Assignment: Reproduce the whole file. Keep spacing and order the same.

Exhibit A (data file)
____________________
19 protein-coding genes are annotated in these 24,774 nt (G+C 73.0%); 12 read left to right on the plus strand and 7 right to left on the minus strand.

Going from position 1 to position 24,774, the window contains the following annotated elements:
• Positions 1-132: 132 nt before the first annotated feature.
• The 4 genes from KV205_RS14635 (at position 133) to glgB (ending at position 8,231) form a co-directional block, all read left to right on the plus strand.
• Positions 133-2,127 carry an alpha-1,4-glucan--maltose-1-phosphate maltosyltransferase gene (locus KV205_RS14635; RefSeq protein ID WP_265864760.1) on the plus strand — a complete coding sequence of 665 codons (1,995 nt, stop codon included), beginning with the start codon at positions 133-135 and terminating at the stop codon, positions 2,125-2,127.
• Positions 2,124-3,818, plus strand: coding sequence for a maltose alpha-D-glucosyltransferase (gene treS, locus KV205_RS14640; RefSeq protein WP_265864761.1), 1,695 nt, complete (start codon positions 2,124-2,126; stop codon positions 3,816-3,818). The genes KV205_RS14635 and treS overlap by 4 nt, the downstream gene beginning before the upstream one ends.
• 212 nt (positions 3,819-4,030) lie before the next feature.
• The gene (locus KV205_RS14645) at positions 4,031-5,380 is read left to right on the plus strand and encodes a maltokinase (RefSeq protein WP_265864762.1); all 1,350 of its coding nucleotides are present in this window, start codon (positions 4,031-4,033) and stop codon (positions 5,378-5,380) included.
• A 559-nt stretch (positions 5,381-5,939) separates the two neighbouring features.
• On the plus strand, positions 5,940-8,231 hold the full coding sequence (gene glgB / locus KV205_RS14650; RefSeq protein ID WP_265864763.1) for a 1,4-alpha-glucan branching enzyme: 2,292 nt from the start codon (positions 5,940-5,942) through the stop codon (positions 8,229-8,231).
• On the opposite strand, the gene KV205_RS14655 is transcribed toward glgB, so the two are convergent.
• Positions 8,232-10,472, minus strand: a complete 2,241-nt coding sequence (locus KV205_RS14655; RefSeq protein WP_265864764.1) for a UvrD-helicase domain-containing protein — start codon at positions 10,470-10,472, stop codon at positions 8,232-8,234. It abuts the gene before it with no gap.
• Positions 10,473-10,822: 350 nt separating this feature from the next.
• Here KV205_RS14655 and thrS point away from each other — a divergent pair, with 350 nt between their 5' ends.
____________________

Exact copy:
19 protein-coding genes are annotated in these 24,774 nt (G+C 73.0%); 12 read left to right on the plus strand and 7 right to left on the minus strand.

Going from position 1 to position 24,774, the window contains the following annotated elements:
• Positions 1-132: 132 nt before the first annotated feature.
• The 4 genes from KV205_RS14635 (at position 133) to glgB (ending at position 8,231) form a co-directional block, all read left to right on the plus strand.
• Positions 133-2,127 carry an alpha-1,4-glucan--maltose-1-phosphate maltosyltransferase gene (locus KV205_RS14635; RefSeq protein ID WP_265864760.1) on the plus strand — a complete coding sequence of 665 codons (1,995 nt, stop codon included), beginning with the start codon at positions 133-135 and terminating at the stop codon, positions 2,125-2,127.
• Positions 2,124-3,818, plus strand: coding sequence for a maltose alpha-D-glucosyltransferase (gene treS, locus KV205_RS14640; RefSeq protein WP_265864761.1), 1,695 nt, complete (start codon positions 2,124-2,126; stop codon positions 3,816-3,818). The genes KV205_RS14635 and treS overlap by 4 nt, the downstream gene beginning before the upstream one ends.
• 212 nt (positions 3,819-4,030) lie before the next feature.
• The gene (locus KV205_RS14645) at positions 4,031-5,380 is read left to right on the plus strand and encodes a maltokinase (RefSeq protein WP_265864762.1); all 1,350 of its coding nucleotides are present in this window, start codon (positions 4,031-4,033) and stop codon (positions 5,378-5,380) included.
• A 559-nt stretch (positions 5,381-5,939) separates the two neighbouring features.
• On the plus strand, positions 5,940-8,231 hold the full coding sequence (gene glgB / locus KV205_RS14650; RefSeq protein ID WP_265864763.1) for a 1,4-alpha-glucan branching enzyme: 2,292 nt from the start codon (positions 5,940-5,942) through the stop codon (positions 8,229-8,231).
• On the opposite strand, the gene KV205_RS14655 is transcribed toward glgB, so the two are convergent.
• Positions 8,232-10,472, minus strand: a complete 2,241-nt coding sequence (locus KV205_RS14655; RefSeq protein WP_265864764.1) for a UvrD-helicase domain-containing protein — start codon at positions 10,470-10,472, stop codon at positions 8,232-8,234. It abuts the gene before it with no gap.
• Positions 10,473-10,822: 350 nt separating this feature from the next.
• Here KV205_RS14655 and thrS point away from each other — a divergent pair, with 350 nt between their 5' ends.